Supreme Court Asks White House To Weigh In On Dancing Baby Fair Use Case
from the hmmm dept
The copyright case involving Stephanie Lenz and her dancing baby is one that may finally be nearing a conclusion after many, many years — but it’s not over yet. As you may recall, Lenz posted a very brief clip of her then toddler, dancing along to a few seconds of a barely audible Prince song. This was almost a decade ago.
Universal Music sent a DMCA takedown, and that kicked off a big fight over fair use, with the EFF representing Lenz and arguing that Universal Music needed to take fair use into account before issuing takedowns. The case then bounced around courts for nearly a decade with a variety of rulings, eventually getting a huge confusing mess of a ruling from the 9th Circuit last year, followed by an only marginally better mess earlier this year in an en banc decision replacing the original one.
Both EFF and Universal Music asked the Supreme Court to hear different questions about the messy 9th circuit ruling, and lots of other folks weighed in with amicus briefs, including internet companies and the RIAA (not on the same side, as you might imagine). The general consensus seemed to be that it was a long shot that the Supreme Court would bother with the case, even as it was kind of a mess, but the Supreme Court this morning kept things alive by asking the White House Solicitor General to weigh in (on page 2 of the document).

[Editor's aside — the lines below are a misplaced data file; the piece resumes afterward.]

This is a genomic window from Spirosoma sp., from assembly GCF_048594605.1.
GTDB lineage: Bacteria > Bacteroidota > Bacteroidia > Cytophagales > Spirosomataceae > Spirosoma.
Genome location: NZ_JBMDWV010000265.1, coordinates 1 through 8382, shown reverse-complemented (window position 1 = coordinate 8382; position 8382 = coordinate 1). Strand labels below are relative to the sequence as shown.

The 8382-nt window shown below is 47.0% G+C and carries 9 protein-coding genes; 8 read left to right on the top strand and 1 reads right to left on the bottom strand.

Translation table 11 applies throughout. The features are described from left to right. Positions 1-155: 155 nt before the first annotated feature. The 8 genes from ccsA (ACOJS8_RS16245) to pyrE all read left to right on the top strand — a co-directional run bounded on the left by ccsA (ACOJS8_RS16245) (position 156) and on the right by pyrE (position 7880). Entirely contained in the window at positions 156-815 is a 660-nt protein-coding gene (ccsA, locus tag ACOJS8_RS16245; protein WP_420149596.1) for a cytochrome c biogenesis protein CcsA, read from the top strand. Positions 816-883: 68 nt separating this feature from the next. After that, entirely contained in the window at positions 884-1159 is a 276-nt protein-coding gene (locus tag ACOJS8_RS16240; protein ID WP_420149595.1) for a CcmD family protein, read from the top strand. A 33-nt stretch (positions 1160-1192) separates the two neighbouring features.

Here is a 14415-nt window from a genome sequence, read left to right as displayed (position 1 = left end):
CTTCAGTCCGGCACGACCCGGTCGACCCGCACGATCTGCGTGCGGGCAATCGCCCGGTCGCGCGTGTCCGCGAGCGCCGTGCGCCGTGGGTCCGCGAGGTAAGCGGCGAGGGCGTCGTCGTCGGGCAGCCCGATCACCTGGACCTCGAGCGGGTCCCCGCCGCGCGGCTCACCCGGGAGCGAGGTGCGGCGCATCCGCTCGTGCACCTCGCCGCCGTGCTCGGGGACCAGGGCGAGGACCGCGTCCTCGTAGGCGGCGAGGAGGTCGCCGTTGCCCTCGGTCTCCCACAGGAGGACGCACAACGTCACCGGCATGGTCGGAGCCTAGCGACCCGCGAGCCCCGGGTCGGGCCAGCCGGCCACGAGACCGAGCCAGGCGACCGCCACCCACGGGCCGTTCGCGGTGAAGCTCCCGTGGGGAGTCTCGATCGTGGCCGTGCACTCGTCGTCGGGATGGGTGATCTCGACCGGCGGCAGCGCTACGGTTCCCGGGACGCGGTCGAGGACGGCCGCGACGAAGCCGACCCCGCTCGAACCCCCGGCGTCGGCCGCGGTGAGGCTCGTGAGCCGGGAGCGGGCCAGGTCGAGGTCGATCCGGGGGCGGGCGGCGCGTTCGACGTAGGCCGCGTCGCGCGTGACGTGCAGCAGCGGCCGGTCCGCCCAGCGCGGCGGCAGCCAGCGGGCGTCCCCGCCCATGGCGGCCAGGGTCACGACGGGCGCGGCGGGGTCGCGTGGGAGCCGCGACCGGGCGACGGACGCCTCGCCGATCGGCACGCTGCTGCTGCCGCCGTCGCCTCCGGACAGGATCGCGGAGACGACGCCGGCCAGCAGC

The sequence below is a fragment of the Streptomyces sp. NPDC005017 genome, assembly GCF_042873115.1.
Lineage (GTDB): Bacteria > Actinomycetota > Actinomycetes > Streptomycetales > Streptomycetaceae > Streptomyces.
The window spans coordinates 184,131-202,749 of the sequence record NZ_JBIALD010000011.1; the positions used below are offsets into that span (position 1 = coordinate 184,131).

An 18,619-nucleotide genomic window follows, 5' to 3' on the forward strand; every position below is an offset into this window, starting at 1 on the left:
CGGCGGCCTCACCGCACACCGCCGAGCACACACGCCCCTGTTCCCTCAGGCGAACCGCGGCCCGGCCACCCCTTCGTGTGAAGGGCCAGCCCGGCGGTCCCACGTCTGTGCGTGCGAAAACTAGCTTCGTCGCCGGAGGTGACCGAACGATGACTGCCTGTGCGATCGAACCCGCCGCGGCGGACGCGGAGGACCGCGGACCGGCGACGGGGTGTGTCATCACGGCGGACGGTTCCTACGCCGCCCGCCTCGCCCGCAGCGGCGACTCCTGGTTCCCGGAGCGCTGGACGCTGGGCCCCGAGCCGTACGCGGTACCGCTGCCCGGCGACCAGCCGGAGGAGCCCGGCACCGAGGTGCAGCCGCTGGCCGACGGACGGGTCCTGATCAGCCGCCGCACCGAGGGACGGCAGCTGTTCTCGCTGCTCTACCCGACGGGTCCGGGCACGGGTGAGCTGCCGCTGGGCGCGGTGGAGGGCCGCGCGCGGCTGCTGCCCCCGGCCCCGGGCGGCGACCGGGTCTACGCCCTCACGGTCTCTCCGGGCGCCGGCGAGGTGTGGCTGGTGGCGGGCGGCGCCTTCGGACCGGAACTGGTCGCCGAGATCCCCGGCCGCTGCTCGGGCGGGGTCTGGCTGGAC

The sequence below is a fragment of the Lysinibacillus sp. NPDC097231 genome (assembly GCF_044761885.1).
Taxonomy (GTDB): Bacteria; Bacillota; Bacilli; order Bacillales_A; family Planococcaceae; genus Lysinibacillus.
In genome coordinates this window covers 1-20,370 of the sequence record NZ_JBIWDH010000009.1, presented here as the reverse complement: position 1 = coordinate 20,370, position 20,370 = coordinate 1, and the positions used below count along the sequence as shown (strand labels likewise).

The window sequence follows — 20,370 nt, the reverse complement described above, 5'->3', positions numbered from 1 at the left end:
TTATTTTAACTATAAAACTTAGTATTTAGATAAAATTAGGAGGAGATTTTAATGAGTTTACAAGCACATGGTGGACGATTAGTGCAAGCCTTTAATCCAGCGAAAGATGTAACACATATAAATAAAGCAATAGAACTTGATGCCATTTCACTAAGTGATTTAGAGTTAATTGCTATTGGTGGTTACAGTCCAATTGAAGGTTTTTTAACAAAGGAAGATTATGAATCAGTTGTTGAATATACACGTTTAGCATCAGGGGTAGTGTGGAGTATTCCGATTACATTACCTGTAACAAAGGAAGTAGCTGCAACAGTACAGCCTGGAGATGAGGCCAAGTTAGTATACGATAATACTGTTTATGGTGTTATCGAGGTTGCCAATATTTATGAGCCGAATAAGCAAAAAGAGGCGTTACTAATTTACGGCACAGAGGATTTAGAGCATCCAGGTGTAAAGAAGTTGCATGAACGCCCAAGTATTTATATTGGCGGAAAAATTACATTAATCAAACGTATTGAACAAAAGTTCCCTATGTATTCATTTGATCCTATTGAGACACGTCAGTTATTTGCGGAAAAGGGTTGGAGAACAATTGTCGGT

LENZ, STEPHANIE V. UNIVERSAL MUSIC CORP., ET AL.
The Solicitor General is invited to file a brief in this case expressing the views of the United States.
So… now everyone gets to sit and wonder what the hell the Solicitor General is going to say. The fact that former MPAA lawyer Donald Verrilli is no longer the Solicitor General is at least mildly encouraging, since his views on copyright appeared to be positively draconian. But it’s anybody’s guess how the acting Solicitor General, Ian Gershengorn, and his staff will respond to the request. I don’t think Gershengorn has much experience with copyright issues, but prior to jumping into the Obama administration, he did work at Jenner & Block, which was where Verrilli worked as well. And others on the staff have been shown to have some wacky ideas about copyright in the past.
But, for now, we’ll have to wait and see — but it also means that the case is still alive. With any luck, it’ll be over before Lenz’s “dancing baby” graduates high school.